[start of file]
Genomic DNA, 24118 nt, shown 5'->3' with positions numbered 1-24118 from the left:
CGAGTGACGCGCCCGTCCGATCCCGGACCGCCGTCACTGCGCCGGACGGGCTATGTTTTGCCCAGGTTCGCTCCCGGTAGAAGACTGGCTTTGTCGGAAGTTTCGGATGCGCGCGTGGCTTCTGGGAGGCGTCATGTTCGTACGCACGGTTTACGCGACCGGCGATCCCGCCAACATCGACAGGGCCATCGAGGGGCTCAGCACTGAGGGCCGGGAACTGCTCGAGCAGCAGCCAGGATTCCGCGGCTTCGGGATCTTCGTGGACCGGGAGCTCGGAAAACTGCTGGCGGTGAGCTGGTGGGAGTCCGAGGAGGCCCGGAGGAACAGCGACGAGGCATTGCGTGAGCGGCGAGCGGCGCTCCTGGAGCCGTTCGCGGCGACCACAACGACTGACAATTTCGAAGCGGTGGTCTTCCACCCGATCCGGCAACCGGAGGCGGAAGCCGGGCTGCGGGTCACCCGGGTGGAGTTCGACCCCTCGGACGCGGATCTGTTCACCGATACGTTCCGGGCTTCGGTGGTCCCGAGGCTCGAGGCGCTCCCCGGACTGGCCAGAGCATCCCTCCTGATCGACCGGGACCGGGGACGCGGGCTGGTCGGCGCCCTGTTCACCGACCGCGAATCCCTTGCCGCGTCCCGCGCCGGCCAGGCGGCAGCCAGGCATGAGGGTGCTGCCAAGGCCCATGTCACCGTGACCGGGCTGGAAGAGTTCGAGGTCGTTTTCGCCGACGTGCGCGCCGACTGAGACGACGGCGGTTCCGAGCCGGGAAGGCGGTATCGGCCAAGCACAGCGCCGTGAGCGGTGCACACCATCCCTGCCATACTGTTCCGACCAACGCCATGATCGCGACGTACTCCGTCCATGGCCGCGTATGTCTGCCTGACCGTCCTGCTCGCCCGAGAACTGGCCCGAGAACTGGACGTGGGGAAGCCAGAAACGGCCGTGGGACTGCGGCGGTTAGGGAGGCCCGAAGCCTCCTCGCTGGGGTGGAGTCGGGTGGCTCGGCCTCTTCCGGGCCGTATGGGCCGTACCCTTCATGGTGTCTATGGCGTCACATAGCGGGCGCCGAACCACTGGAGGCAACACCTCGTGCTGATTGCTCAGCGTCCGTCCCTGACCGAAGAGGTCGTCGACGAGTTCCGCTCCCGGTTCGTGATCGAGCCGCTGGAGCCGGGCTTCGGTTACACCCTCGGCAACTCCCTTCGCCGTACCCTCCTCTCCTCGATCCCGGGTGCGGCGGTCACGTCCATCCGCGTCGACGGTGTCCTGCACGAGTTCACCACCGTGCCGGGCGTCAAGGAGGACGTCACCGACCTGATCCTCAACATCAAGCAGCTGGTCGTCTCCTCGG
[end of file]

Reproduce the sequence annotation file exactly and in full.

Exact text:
Genomic DNA, 24118 nt, shown 5'->3' with positions numbered 1-24118 from the left:
CGAGTGACGCGCCCGTCCGATCCCGGACCGCCGTCACTGCGCCGGACGGGCTATGTTTTGCCCAGGTTCGCTCCCGGTAGAAGACTGGCTTTGTCGGAAGTTTCGGATGCGCGCGTGGCTTCTGGGAGGCGTCATGTTCGTACGCACGGTTTACGCGACCGGCGATCCCGCCAACATCGACAGGGCCATCGAGGGGCTCAGCACTGAGGGCCGGGAACTGCTCGAGCAGCAGCCAGGATTCCGCGGCTTCGGGATCTTCGTGGACCGGGAGCTCGGAAAACTGCTGGCGGTGAGCTGGTGGGAGTCCGAGGAGGCCCGGAGGAACAGCGACGAGGCATTGCGTGAGCGGCGAGCGGCGCTCCTGGAGCCGTTCGCGGCGACCACAACGACTGACAATTTCGAAGCGGTGGTCTTCCACCCGATCCGGCAACCGGAGGCGGAAGCCGGGCTGCGGGTCACCCGGGTGGAGTTCGACCCCTCGGACGCGGATCTGTTCACCGATACGTTCCGGGCTTCGGTGGTCCCGAGGCTCGAGGCGCTCCCCGGACTGGCCAGAGCATCCCTCCTGATCGACCGGGACCGGGGACGCGGGCTGGTCGGCGCCCTGTTCACCGACCGCGAATCCCTTGCCGCGTCCCGCGCCGGCCAGGCGGCAGCCAGGCATGAGGGTGCTGCCAAGGCCCATGTCACCGTGACCGGGCTGGAAGAGTTCGAGGTCGTTTTCGCCGACGTGCGCGCCGACTGAGACGACGGCGGTTCCGAGCCGGGAAGGCGGTATCGGCCAAGCACAGCGCCGTGAGCGGTGCACACCATCCCTGCCATACTGTTCCGACCAACGCCATGATCGCGACGTACTCCGTCCATGGCCGCGTATGTCTGCCTGACCGTCCTGCTCGCCCGAGAACTGGCCCGAGAACTGGACGTGGGGAAGCCAGAAACGGCCGTGGGACTGCGGCGGTTAGGGAGGCCCGAAGCCTCCTCGCTGGGGTGGAGTCGGGTGGCTCGGCCTCTTCCGGGCCGTATGGGCCGTACCCTTCATGGTGTCTATGGCGTCACATAGCGGGCGCCGAACCACTGGAGGCAACACCTCGTGCTGATTGCTCAGCGTCCGTCCCTGACCGAAGAGGTCGTCGACGAGTTCCGCTCCCGGTTCGTGATCGAGCCGCTGGAGCCGGGCTTCGGTTACACCCTCGGCAACTCCCTTCGCCGTACCCTCCTCTCCTCGATCCCGGGTGCGGCGGTCACGTCCATCCGCGTCGACGGTGTCCTGCACGAGTTCACCACCGTGCCGGGCGTCAAGGAGGACGTCACCGACCTGATCCTCAACATCAAGCAGCTGGTCGTCTCCTCGG